Apple didn’t do what I expected. Yet I still expect them to.
I can either stick around spinning my wheels until then or use my time productively.
Without this blog, I will have time …
As everyone’s anticipation to own an iPad increases, I’ve discovered that some Mac owners have never dipped into the ePub eBook pool.
This post is a brief guide to building a library of DRM-free and legally-free ePub eBooks.
This is your very, very early wake-up call:
New Macs for 2010 are going to take Apple to the next level
Touchscreens are coming to the Mac.
There will be one later this year.
What are you going to do about that?
I’ve raged against Apple several times in regard to censorship.
As it turns out, there’s more to that story and it’s come out just recently: The Apple Soft Porn Store
The core problem is this: none of the parental controls actually remove restricted-rating applications from App Store searches and browsing. All the restrictions do is prevent purchase of the app.
And so Apple is pulling out those apps: Apple Reversing Policy on Smut Apps?
It strikes me that, although this wasn’t what I asked for, it’s probably less effort for Apple than trying to clarify the conflation of “contains smut” and “loads web pages” that the current ratings policy requires.
OK, I can understand Apple doing this.
But what I cannot understand is how in the world Parental Controls still allow adult apps to be seen in App Store listings?! The apps listed should be tied to the Parental Controls. I thought that was the case all along — because that makes sense. If this is a hole that’s existed all this time, it’s brain-dead stupid of Apple to have let it gone on for so long. I hope they will fix it.
And oh, all those apps that were adult in nature yet listed themselves with an Age Rating of 4+ — meaning safe for those only four years old and above? — they should be permanently banned from the App Store for that.
It’s never been my intent for children to see things intended for adult buyers.
I think this is yet another reason why the App Store needs librarians.
Previously at Mike Cane 2008:
Apple Approves Of Shooting Nurses In The Face!
God Bless Writer Derek Raymond
How Many Of THESE eBooks Will Apple Ban?
Apple Bans ANOTHER Book From App Store!
Apple And A Tale Of Two Bannings
Apple Forfeits eBooks By Banning A Comic Book!
Not a timeline; an aggregation:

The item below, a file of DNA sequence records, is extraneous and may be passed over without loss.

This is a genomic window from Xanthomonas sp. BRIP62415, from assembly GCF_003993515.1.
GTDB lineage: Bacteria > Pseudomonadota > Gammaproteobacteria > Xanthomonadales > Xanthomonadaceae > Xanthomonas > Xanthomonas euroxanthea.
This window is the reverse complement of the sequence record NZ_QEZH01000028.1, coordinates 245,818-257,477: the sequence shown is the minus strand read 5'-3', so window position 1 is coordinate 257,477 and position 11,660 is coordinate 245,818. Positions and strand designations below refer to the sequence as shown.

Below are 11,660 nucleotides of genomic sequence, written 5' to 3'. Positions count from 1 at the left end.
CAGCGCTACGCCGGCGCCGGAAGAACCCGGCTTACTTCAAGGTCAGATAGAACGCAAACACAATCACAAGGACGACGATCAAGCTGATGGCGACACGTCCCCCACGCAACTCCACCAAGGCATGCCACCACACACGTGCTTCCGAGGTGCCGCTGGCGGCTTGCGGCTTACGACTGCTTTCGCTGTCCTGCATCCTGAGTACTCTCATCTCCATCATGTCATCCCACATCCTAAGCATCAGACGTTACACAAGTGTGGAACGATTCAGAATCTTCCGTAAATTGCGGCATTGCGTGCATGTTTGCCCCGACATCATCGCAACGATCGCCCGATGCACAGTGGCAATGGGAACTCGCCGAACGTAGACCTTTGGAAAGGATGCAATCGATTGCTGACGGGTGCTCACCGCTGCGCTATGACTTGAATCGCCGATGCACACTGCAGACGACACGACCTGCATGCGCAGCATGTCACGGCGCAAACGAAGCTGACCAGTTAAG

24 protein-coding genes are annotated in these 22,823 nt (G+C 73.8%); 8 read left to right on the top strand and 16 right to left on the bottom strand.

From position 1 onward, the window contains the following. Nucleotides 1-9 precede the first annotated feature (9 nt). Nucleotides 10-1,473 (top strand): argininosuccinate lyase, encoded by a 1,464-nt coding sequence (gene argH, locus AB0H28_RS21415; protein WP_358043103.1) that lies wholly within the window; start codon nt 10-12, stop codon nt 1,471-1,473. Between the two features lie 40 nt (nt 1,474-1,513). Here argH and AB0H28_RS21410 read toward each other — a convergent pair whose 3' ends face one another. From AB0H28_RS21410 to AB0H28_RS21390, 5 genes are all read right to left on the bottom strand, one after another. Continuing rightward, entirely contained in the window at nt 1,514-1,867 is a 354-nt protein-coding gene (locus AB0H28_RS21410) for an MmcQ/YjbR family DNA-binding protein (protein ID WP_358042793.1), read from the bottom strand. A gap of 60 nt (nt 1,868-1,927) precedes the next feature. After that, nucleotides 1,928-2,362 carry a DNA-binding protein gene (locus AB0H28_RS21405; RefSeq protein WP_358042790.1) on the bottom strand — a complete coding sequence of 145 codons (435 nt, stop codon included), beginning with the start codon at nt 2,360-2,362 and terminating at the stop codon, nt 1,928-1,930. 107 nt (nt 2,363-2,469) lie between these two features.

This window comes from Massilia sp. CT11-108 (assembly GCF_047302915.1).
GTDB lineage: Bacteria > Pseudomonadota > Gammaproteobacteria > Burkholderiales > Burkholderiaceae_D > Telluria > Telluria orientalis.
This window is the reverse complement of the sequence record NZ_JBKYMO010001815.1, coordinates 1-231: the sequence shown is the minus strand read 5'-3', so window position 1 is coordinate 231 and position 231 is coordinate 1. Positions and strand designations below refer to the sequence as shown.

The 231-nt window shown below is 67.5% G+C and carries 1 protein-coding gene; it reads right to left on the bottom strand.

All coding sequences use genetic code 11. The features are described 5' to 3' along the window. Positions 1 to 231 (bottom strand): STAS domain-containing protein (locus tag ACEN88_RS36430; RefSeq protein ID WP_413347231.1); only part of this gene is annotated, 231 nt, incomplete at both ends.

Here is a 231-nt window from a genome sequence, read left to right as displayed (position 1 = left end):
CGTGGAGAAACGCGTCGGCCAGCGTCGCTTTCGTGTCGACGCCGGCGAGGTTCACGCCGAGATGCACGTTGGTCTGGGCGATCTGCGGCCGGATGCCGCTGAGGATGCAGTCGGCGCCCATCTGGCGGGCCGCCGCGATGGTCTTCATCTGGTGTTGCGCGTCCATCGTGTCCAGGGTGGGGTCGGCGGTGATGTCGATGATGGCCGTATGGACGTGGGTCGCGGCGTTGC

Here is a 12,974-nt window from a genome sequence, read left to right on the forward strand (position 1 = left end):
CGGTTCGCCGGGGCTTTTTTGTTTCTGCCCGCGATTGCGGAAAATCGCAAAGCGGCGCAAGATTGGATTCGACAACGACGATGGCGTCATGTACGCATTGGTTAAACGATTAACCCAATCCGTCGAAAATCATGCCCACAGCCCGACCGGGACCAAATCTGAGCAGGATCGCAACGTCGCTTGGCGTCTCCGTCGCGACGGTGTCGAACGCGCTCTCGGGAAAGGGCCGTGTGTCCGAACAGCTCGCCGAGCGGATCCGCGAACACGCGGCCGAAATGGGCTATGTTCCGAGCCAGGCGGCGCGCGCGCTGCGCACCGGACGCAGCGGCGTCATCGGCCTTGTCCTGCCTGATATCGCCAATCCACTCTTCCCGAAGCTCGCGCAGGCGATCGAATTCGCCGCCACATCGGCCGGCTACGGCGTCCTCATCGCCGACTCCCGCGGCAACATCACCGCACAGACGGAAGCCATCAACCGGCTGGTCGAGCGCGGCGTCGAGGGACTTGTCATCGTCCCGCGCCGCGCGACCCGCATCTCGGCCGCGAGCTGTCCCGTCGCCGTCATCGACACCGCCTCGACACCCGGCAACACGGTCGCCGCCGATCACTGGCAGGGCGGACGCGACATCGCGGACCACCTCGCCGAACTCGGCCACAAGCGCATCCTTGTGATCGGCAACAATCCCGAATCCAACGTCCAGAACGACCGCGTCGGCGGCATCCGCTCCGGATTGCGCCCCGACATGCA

1) New version of iWork
- demonstrated on a conventional Mac
- later demonstrated on the iSlate/iPad
- then demonstrated on the iPhone
- digital book creation demonstrated — writers pay attention to this!
- new UI demonstrated
- gaming demonstrations
- video demonstration
- eBook demonstration
- digital book demonstration — with a sample from Disney
3) iSlate/iPad dock
- with surprises
4) Apple Digital Book Store
- Young Adult
5) New iWork.com
- collaboration features via iSlate/iPad
And one hell of a surprise.
Sales for the first year of iSlate/iPod will exceed sales of all models of Macintosh combined for that year, at least in the U.S..
They are very sly about that in this press release:
KOBO ANNOUNCES AVAILABILITY FOR TABLET COMPUTERS IN FEBRUARY 2010
Applications in Development for Windows 7, Android, and Additional Operating Systems
TORONTO, ON — January 22, 2010— With applications in development for Windows 7, Android and additional operating systems, Kobo, Inc. today announced that the service will be available for various tablet and slate computers in February 2010. Kobo (www.kobobooks.com) is a global eReading service that offers mobile applications on the iPhone, Android, Blackberry and Palm Pre, as well as support for netbooks and dedicated eReaders, like the Sony eReader. Kobo’s selection of popular books includes more than two million titles with content from major publishers including Random House, Harper Collins, Hachette, Simon & Schuster, Penguin and Harlequin.
“This announcement is in line with our mission to deliver the best eReading experience on any device,” said Michael Serbinis, Chief Executive Officer of Kobo. “2010 is proving to be the year of the tablet and we are working with major OEMs to ensure that Kobo apps are made available on those devices. Tablets give Kobo an opportunity to deliver eBooks, newspapers, and magazines to readers on yet another screen that is well equipped for reading.”